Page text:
South Africa v England, 4th Test, Johannesburg, 3rd day

Gibbs rediscovers his balance

Andrew Miller

January 15, 2005

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Herschelle Gibbs cuts hard during his hundred on the third day at the Wanderers © AFP
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Herschelle Gibbs admitted that he would be sleeping soundly for the first time in months, after his 14th Test century had carried South Africa into a potent position on the third day's play at the Wanderers. By the close, South Africa trailed by 105 runs, with four wickets remaining.

"There's still a lot in that wicket," said Gibbs. "There's some pace and bounce, and it's been swinging for the entire Test. We've got a big task ahead of us tomorrow, and it'll be nice to have someone who's batted for the entire innings and knows the wicket. But I'll be starting from scratch again, so I'll still have to play myself in."

Despite a classy innings, Gibbs was fortunate to survive the penultimate ball of the day, when Geraint Jones dropped a flying catch in front of first slip. "Even Bradman needed a bit of luck," he quipped afterwards. "I'm pretty tired now, because the altitude takes a lot out of you. We needed a good disciplined innings today, and fortunately today was my day." He added that he had taken his lead from Andrew Strauss's 147 on the first day. "Strauss showed similar discipline, but when the ball was there, he still went after it."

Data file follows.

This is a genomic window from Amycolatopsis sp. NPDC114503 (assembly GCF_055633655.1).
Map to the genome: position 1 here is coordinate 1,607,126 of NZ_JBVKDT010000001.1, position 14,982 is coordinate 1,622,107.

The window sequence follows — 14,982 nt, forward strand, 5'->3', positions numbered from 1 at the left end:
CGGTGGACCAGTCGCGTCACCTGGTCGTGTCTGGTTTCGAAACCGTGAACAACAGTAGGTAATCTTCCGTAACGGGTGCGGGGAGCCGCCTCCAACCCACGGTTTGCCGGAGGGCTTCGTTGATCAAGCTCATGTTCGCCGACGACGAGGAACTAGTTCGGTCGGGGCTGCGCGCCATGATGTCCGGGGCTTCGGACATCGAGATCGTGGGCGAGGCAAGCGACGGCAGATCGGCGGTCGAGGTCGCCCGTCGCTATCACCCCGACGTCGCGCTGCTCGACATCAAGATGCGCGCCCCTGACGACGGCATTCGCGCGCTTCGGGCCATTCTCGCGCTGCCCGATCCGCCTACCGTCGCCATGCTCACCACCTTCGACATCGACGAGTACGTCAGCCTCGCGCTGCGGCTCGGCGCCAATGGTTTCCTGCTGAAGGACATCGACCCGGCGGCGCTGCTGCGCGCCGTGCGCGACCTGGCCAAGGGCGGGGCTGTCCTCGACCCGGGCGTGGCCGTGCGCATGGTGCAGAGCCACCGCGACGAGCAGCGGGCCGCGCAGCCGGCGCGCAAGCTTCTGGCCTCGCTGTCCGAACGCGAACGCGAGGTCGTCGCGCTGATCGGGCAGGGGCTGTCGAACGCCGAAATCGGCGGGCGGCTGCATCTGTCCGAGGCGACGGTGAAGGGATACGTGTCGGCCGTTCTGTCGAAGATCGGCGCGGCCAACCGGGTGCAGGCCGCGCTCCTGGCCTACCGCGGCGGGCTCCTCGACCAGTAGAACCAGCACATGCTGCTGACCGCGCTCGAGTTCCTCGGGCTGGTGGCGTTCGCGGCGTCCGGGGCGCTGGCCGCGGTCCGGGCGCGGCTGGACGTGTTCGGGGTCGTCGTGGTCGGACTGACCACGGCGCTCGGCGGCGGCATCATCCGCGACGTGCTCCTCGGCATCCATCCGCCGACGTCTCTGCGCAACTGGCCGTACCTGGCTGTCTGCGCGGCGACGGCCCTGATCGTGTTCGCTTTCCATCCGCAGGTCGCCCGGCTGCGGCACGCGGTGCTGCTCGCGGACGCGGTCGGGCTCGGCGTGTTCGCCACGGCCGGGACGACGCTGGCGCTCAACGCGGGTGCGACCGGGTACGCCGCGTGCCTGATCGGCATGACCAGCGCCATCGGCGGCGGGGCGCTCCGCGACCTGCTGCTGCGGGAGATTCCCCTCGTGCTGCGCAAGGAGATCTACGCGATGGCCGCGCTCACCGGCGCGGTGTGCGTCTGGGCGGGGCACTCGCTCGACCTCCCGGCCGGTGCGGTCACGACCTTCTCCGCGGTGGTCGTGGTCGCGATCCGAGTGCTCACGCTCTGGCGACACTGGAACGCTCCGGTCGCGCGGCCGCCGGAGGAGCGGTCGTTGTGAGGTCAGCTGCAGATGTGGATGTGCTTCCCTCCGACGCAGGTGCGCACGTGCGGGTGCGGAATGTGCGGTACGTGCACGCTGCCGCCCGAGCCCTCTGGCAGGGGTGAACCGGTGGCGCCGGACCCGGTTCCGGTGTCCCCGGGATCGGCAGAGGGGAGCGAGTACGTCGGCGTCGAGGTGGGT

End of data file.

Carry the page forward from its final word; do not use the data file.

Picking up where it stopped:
Gibbs is never one to fall shy of calling a spade a spade, and following the controversial dismissal of Boeta Dippenaar, who was caught low at first slip by Marcus Trescothick, he laid himself open to a rap on the knuckles from the ICC match refereee, Clive Lloyd for his comments on the subject. "I told him to wait, but the umpire stuck his finger up and he walked," said Gibbs. "I would have suggested that he stayed. The TV never lies."

Despite Gibbs's efforts, South Africa were still in trouble at 184 for 5 when Mark Boucher came out to join him, but the pair added 120 for the sixth wicket to turn the innings around. "Bouch is the sort of player who, if the ball is there to hit, he'll have a go, irrespective of the match situation," said Gibbs. "He's a gutsy sort of player, and he bats with intensity. It was a crucial partnership and it's gone a long way towards bringing us up to England's total.

"Getting the balance between attack and defence is crucial to any opener," said Gibbs, when asked about his turnaround in form. "Today, my balance was the best it's been for ages, and it's not been that great since Sri Lanka. But I worked hard in our two practices before this Test, and it showed today. I haven't slept well for the last few months, but I'll sleep well tonight."

Andrew Miller is assistant editor of Cricinfo.

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Andrew Miller Andrew Miller was saved from a life of drudgery in the City when his car caught fire on the way to an interview. He took this as a sign and fled to Pakistan where he witnessed England's historic victory in the twilight at Karachi (or thought he did, at any rate - it was too dark to tell). He then joined Wisden Online in 2001, and soon graduated from put-upon photocopier to a writer with a penchant for comment and cricket on the subcontinent. In addition to Pakistan, he has covered England tours in Sri Lanka, Bangladesh, South Africa, Australia and New Zealand, as well as the World Cup in the Caribbean in 2007
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